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Effects of Marijuana - Essay

  • Date Submitted: 09/20/2011 01:24 PM
  • Flesch-Kincaid Score: 53.3 
  • Words: 581
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Marijuana is a mood altering psychoactive drug that has many nicknames such as pot, weed, ganja, sensi, herb, and others. It is an ancient drug that dates back to hundreds of years to Asia. Many cultures have used it during medication, religious worship, and for intoxication. Marijuana itself comes from the Indian Hemp plant. It is the third most widely used drug in the United States, according to a survey taken 1988, and it is the number one illegally used drug in the United States. Marijuana is so popular that an estimate of one out of every three people in the US has tried it. Surprisingly, using marijuana can cause numerous unwanted health effects. No matter the numerous ways of consumption of marijuana, the outcome still results conclusively. Marijuana in habitudinal form effects your: brain cells, heart and lungs.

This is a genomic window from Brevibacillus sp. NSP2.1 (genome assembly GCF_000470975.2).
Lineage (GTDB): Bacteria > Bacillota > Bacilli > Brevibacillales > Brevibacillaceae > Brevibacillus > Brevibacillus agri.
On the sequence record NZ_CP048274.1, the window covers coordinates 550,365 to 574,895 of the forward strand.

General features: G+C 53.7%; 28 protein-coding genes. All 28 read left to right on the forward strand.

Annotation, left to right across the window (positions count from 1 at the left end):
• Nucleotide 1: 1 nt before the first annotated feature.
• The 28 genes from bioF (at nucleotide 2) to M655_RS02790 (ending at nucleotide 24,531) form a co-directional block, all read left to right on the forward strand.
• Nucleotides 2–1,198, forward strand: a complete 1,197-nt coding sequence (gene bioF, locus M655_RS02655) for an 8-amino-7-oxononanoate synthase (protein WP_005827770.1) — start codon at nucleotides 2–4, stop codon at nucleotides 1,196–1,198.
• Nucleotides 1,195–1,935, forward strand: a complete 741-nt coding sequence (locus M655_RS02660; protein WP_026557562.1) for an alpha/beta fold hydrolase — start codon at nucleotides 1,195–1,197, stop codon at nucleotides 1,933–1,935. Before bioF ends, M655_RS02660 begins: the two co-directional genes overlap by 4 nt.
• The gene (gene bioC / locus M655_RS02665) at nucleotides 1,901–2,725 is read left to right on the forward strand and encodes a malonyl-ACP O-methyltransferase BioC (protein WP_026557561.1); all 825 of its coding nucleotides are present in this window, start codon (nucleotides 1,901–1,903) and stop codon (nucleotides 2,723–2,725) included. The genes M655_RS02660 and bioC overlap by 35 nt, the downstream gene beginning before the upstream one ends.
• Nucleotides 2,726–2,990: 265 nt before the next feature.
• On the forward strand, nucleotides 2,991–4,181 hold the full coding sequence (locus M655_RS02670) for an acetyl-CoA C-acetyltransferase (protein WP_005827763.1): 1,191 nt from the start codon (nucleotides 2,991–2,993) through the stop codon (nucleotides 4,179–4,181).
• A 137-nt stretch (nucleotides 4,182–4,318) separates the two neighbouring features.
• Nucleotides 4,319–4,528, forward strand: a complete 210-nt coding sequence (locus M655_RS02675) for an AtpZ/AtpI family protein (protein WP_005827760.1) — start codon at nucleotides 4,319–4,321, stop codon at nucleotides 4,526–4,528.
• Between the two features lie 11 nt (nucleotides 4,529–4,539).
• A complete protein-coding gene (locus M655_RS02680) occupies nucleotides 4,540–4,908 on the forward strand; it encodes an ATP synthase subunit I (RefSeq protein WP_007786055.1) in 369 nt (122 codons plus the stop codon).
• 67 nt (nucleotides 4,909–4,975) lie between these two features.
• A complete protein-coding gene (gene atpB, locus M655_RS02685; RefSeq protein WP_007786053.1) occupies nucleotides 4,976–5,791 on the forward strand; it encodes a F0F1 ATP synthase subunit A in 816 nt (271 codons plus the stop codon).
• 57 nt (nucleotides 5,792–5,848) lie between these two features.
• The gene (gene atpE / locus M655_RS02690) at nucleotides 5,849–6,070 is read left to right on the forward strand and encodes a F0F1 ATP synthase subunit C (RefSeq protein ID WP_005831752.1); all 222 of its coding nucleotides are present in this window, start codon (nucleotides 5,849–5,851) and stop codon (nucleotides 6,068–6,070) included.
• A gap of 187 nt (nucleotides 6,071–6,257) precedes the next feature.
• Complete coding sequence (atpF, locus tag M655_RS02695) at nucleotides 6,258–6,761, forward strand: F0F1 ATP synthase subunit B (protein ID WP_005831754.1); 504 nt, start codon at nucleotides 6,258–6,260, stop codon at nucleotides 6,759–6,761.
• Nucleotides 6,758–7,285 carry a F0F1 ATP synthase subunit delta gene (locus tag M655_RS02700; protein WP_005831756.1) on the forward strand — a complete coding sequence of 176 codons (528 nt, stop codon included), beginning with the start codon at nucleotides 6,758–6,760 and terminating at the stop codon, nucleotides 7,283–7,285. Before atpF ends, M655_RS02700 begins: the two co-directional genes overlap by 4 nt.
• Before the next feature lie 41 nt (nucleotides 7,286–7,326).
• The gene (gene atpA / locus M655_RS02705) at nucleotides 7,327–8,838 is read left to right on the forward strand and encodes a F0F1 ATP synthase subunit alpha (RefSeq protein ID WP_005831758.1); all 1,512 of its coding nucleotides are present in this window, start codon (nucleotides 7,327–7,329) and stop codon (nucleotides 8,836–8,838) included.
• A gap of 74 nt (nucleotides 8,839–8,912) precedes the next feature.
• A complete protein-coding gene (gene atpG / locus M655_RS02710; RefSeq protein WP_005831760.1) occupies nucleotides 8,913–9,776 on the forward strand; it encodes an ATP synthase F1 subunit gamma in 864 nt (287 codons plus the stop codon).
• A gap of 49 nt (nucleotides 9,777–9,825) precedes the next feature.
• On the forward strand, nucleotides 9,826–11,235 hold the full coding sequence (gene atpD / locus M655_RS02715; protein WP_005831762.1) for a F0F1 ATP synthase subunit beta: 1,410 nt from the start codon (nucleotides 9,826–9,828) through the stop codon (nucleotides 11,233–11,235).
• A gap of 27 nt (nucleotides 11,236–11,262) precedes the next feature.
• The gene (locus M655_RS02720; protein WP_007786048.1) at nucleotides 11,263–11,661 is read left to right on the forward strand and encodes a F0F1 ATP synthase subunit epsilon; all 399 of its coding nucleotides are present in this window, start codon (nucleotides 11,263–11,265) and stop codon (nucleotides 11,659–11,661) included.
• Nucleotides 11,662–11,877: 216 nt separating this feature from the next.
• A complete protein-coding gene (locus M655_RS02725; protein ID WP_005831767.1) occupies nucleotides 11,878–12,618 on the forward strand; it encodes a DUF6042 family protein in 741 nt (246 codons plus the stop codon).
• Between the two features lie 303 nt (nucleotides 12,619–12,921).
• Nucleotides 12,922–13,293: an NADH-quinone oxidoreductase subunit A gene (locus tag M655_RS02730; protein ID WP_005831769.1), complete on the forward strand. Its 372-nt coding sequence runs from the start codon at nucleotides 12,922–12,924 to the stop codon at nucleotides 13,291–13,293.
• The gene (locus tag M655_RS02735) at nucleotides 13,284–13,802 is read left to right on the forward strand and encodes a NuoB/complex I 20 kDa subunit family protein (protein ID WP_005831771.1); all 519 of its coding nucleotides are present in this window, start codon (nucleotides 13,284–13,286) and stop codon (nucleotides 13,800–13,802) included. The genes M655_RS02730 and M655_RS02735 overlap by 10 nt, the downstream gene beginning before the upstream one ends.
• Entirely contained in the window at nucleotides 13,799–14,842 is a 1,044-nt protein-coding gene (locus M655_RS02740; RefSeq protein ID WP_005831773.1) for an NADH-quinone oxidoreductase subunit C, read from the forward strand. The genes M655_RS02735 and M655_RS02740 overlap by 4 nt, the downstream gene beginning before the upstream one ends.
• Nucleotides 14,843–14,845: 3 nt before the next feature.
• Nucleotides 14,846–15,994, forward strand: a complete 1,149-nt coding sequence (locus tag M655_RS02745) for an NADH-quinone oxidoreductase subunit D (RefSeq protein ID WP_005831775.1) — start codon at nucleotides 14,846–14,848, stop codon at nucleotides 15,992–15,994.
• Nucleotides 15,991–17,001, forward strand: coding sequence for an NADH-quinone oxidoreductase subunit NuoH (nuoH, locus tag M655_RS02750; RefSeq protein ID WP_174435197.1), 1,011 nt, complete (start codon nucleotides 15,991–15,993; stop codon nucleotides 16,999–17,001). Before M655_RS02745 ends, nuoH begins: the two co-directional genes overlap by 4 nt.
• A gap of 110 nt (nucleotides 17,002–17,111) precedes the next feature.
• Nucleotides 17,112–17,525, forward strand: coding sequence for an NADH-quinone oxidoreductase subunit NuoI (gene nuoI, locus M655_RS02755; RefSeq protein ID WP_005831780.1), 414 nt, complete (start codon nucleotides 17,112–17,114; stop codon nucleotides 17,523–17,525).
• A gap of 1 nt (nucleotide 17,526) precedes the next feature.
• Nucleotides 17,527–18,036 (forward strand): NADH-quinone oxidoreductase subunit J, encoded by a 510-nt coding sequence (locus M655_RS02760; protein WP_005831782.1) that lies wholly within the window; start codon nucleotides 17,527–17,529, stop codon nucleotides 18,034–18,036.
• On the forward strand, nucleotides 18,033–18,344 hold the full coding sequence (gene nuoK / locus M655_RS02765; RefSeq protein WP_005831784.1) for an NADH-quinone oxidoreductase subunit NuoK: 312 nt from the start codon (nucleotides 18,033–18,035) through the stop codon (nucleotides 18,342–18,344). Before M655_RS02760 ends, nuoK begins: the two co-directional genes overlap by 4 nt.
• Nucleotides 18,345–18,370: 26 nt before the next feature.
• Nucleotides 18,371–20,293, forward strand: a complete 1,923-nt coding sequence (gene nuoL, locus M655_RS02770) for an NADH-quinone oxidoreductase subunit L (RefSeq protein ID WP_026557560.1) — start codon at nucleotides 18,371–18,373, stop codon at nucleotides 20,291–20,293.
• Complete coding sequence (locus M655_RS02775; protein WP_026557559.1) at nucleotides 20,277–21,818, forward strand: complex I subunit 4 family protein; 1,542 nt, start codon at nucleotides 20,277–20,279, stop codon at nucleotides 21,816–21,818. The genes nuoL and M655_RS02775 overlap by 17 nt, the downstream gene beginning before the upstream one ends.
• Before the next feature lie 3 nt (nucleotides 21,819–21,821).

The effect marijuana can have on the brain and central nervous system are very serious. Smoking marijuana will reduce the strength and speed of communications between the mind and body. This occurs in the brain and muscles, causing the user to not be as focused. Short- term marijuana use leads to a drowsiness and relaxing effect. This is why marijuana users have trouble remembering things. A heavy dose of marijuana can decrease the amount of blood pumped into the brain. Marijuana also affects the brain's control over muscles, pleasure, thought concentration, sensory and time perception, and coordinated movement.
      How does marijuana effect the heart? I am glad you asked. During the time when the user is high they will have an increased heart rate up to 50% above normal. The amount the heart rate increases depends on the amount of marijuana that was smoked. This will make exercise and other activities seem a lot harder. The effect could be extremely dangerous for a person with a congestive heart or with an irregular heartbeat. A chronic smoker will have a decreased heart rate, often below normal. Risk for heart attack is four times higher...


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